June 29, 2017


Article 1.25




The conceptual appeal of applying both “business intelligence” (BI) and “activity-based-costing” (ABC) to distribution businesses has been historically compelling, but I’ve come across few success stories. Some summary comments about these weak results from distributors are:

1.      “The software package(s) are too: expensive, complicated, generic, inflexible, etc.”

2.      “We got lots of interesting data, but nothing actionable.”

3.      “Using ABC modeling quickly became too complicated.”

4.      “We generated customer profitability reports, but no one wanted to believe the cost allocations and nothing happened.”

5.      “No one was going to listen to new ideas from a financial department staff guy.”



If a new, distributor-specific, service could solve all five problems above, what would we call it? It would be bigger than and more comprehensive than “BI”, which has become an oxymoron for some. If we sat through a go-to-meeting-type demonstration of this service, would we have the new vocabulary and building-block ideas:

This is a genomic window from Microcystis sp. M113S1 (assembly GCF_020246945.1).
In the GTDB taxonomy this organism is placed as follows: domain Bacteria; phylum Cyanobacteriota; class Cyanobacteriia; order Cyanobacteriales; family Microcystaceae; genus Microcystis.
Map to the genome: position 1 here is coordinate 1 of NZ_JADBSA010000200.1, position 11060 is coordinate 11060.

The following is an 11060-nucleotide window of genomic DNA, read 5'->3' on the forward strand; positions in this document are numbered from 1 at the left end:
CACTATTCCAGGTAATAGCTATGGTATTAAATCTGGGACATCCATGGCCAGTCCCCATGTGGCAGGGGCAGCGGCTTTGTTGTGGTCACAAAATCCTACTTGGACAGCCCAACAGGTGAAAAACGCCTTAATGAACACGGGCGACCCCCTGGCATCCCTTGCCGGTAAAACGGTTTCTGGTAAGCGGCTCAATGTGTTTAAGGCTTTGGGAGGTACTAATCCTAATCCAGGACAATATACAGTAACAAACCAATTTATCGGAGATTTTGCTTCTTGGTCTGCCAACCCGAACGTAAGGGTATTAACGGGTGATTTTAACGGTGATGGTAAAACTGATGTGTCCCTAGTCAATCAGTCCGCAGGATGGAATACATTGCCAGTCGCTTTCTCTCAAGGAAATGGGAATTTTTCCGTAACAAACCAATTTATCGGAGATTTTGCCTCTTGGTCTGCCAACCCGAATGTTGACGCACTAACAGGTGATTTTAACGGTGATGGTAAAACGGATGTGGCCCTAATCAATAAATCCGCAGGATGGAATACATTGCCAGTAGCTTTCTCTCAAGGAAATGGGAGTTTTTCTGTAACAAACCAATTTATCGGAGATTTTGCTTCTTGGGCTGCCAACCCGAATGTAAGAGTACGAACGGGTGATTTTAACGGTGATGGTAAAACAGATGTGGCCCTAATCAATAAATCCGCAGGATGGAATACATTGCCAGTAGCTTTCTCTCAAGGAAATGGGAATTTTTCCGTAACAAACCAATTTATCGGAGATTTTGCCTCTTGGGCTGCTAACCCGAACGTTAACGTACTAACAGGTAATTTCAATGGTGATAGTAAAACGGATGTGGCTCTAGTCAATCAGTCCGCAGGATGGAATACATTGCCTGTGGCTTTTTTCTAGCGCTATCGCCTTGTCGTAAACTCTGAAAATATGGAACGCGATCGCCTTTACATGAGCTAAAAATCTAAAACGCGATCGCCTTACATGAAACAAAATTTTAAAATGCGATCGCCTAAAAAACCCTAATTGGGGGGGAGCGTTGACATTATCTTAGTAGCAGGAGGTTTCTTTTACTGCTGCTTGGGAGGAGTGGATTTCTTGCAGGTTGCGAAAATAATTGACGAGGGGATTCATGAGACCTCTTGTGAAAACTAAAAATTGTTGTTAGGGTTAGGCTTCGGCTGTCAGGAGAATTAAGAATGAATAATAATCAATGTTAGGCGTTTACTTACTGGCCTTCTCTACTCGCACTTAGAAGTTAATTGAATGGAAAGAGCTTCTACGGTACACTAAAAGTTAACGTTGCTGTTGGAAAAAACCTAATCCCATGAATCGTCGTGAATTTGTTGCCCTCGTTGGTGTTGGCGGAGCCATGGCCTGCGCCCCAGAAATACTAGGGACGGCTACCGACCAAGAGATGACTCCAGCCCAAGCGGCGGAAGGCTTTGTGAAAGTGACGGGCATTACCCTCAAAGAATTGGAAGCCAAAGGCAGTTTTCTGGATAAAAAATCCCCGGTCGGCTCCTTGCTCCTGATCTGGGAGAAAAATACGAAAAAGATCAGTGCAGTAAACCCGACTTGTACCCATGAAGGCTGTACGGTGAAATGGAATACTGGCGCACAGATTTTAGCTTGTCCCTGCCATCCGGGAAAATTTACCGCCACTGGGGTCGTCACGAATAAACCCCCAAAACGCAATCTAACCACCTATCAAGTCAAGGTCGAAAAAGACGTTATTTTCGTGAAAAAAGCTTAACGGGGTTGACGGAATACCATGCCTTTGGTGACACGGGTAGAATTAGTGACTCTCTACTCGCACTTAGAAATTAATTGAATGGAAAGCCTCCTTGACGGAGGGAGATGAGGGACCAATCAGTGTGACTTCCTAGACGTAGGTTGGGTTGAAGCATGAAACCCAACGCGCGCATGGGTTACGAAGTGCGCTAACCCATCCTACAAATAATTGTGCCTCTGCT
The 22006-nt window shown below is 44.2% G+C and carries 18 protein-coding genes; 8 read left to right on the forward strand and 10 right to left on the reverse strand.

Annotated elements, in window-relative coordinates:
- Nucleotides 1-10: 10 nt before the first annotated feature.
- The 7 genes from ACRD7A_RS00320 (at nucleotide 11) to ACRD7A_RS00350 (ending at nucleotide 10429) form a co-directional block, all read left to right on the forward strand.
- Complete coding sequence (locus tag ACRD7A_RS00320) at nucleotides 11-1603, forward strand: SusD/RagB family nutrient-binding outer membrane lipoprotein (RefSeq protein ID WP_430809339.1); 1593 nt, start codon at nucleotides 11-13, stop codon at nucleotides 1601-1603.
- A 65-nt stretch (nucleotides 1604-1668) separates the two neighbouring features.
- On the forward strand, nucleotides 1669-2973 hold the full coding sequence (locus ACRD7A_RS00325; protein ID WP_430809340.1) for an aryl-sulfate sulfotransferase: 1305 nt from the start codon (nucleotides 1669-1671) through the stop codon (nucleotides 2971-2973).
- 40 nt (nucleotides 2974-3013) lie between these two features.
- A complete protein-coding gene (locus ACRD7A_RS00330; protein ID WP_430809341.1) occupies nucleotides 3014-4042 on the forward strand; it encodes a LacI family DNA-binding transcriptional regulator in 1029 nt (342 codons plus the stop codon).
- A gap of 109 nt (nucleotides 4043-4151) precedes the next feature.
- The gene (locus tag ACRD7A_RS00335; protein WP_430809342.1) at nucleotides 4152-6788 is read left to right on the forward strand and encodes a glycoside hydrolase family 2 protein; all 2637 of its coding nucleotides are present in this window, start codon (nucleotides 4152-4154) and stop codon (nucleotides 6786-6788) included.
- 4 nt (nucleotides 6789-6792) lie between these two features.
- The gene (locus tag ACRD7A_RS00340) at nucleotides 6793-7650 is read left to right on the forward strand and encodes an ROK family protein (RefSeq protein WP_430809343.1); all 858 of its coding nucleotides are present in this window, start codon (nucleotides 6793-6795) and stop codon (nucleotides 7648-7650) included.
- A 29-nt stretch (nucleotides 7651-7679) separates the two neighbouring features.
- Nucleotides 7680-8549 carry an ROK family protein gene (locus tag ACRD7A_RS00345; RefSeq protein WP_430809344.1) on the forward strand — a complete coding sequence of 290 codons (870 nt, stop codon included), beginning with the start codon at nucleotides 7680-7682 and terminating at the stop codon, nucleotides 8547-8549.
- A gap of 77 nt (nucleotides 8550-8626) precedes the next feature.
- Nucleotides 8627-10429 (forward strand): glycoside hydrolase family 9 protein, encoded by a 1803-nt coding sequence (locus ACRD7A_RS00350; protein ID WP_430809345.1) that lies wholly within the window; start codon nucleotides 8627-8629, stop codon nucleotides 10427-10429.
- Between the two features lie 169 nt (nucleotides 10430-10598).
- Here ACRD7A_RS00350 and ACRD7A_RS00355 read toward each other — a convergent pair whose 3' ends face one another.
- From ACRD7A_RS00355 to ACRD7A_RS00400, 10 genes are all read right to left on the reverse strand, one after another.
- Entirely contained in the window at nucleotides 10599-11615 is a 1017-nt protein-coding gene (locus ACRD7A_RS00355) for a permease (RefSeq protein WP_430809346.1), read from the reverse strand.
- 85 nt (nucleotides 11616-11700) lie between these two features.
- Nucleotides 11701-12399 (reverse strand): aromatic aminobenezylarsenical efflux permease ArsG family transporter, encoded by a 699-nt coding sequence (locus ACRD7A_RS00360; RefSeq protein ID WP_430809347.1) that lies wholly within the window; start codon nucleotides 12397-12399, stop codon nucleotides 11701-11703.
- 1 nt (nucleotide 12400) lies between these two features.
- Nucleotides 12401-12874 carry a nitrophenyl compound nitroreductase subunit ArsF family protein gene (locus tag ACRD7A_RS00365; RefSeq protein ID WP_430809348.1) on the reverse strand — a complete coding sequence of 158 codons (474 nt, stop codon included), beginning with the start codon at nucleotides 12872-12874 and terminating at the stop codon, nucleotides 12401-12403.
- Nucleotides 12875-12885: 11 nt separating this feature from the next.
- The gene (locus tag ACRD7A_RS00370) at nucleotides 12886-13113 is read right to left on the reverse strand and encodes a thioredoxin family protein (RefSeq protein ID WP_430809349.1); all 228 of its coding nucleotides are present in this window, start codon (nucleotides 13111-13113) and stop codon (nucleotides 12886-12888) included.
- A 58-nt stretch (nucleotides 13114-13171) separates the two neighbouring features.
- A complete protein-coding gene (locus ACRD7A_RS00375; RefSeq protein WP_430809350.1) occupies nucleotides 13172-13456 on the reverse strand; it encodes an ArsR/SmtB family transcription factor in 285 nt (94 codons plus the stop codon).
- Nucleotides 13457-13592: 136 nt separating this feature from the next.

·          To understand what we were seeing and looking for (not infoglut, but true actionable insights) and ...

·          To conclude that it is a low-risk, breakthrough solution with a high probability of delivering a big ROI?  


The answer is Waypoint Analytics’ “Quantum Profit Management Service” (QPMS): a new name for a new type of capability. Waypoint has combined 5 key elements (the secret sauce) to create QPMS:  

         On-demand software economics and flexibility with…

         Activity cost-modeling tuned specifically to and co-created with a wide variety of distributors (called “Quantum Profit Analysis” or QPA).

         Pre-programmed reports on drop-down menus that incorporate expert understanding about underlying distribution service economics and root-cause profit (and loss) growth causes;

         A series of both written and video-based, prescriptive profit-improvement plays that flow from and capitalize on the new informational results; all with…

         Change management support tools including: change management metrics; DVD education; and virtual, go-to-meeting-session coaching as needed.